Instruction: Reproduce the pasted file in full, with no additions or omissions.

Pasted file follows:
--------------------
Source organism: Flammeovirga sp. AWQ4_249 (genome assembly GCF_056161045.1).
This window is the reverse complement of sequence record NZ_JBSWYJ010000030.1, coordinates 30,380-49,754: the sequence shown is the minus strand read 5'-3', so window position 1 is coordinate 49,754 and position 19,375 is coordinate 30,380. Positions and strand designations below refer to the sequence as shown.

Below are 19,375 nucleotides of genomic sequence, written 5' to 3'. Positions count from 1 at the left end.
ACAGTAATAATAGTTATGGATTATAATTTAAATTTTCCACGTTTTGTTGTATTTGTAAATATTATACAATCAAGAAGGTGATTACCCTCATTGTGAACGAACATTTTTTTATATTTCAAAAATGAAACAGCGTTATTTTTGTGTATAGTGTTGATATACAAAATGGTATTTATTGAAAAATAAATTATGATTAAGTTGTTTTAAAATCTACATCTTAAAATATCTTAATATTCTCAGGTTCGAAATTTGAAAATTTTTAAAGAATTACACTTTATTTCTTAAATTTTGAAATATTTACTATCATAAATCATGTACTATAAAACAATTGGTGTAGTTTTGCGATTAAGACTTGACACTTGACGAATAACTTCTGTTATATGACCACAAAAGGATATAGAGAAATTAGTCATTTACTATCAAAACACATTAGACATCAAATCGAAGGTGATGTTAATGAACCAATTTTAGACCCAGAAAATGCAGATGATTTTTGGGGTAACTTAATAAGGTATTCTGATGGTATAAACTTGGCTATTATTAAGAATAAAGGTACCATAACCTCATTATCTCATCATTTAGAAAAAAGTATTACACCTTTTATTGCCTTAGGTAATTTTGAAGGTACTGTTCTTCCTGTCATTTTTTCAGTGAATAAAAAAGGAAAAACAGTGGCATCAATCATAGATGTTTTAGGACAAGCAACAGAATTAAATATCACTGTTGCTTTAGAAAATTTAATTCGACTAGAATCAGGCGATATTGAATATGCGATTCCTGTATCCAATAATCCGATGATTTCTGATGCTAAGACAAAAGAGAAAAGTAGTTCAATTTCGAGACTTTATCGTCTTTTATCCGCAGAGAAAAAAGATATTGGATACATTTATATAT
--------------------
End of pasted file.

Source organism: Flammeovirga sp. AWQ4_249 (genome assembly GCF_056161045.1).
This window is the reverse complement of sequence record NZ_JBSWYJ010000030.1, coordinates 30,380-49,754: the sequence shown is the minus strand read 5'-3', so window position 1 is coordinate 49,754 and position 19,375 is coordinate 30,380. Positions and strand designations below refer to the sequence as shown.

Below are 19,375 nucleotides of genomic sequence, written 5' to 3'. Positions count from 1 at the left end.
ACAGTAATAATAGTTATGGATTATAATTTAAATTTTCCACGTTTTGTTGTATTTGTAAATATTATACAATCAAGAAGGTGATTACCCTCATTGTGAACGAACATTTTTTTATATTTCAAAAATGAAACAGCGTTATTTTTGTGTATAGTGTTGATATACAAAATGGTATTTATTGAAAAATAAATTATGATTAAGTTGTTTTAAAATCTACATCTTAAAATATCTTAATATTCTCAGGTTCGAAATTTGAAAATTTTTAAAGAATTACACTTTATTTCTTAAATTTTGAAATATTTACTATCATAAATCATGTACTATAAAACAATTGGTGTAGTTTTGCGATTAAGACTTGACACTTGACGAATAACTTCTGTTATATGACCACAAAAGGATATAGAGAAATTAGTCATTTACTATCAAAACACATTAGACATCAAATCGAAGGTGATGTTAATGAACCAATTTTAGACCCAGAAAATGCAGATGATTTTTGGGGTAACTTAATAAGGTATTCTGATGGTATAAACTTGGCTATTATTAAGAATAAAGGTACCATAACCTCATTATCTCATCATTTAGAAAAAAGTATTACACCTTTTATTGCCTTAGGTAATTTTGAAGGTACTGTTCTTCCTGTCATTTTTTCAGTGAATAAAAAAGGAAAAACAGTGGCATCAATCATAGATGTTTTAGGACAAGCAACAGAATTAAATATCACTGTTGCTTTAGAAAATTTAATTCGACTAGAATCAGGCGATATTGAATATGCGATTCCTGTATCCAATAATCCGATGATTTCTGATGCTAAGACAAAAGAGAAAAGTAGTTCAATTTCGAGACTTTATCGTCTTTTATCCGCAGAGAAAAAAGATATTGGATACATTTATATAT